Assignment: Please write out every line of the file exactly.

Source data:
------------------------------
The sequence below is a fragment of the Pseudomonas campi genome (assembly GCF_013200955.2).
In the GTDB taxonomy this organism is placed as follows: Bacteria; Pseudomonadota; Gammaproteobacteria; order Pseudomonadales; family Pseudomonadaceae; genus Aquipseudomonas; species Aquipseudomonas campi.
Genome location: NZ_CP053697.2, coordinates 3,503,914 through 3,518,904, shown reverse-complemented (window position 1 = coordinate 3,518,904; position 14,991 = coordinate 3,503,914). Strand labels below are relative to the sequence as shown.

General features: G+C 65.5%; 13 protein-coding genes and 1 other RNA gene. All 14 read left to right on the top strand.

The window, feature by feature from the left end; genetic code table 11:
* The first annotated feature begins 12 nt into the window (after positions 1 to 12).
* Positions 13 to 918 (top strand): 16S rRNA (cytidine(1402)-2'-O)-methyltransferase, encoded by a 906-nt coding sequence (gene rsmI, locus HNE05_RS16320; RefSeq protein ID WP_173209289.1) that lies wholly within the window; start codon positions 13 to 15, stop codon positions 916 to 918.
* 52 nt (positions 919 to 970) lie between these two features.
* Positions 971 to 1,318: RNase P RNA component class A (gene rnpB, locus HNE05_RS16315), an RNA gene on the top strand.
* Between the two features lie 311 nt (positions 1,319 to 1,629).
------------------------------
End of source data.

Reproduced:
The sequence below is a fragment of the Pseudomonas campi genome (assembly GCF_013200955.2).
In the GTDB taxonomy this organism is placed as follows: Bacteria; Pseudomonadota; Gammaproteobacteria; order Pseudomonadales; family Pseudomonadaceae; genus Aquipseudomonas; species Aquipseudomonas campi.
Genome location: NZ_CP053697.2, coordinates 3,503,914 through 3,518,904, shown reverse-complemented (window position 1 = coordinate 3,518,904; position 14,991 = coordinate 3,503,914). Strand labels below are relative to the sequence as shown.

General features: G+C 65.5%; 13 protein-coding genes and 1 other RNA gene. All 14 read left to right on the top strand.

The window, feature by feature from the left end; genetic code table 11:
* The first annotated feature begins 12 nt into the window (after positions 1 to 12).
* Positions 13 to 918 (top strand): 16S rRNA (cytidine(1402)-2'-O)-methyltransferase, encoded by a 906-nt coding sequence (gene rsmI, locus HNE05_RS16320; RefSeq protein ID WP_173209289.1) that lies wholly within the window; start codon positions 13 to 15, stop codon positions 916 to 918.
* 52 nt (positions 919 to 970) lie between these two features.
* Positions 971 to 1,318: RNase P RNA component class A (gene rnpB, locus HNE05_RS16315), an RNA gene on the top strand.
* Between the two features lie 311 nt (positions 1,319 to 1,629).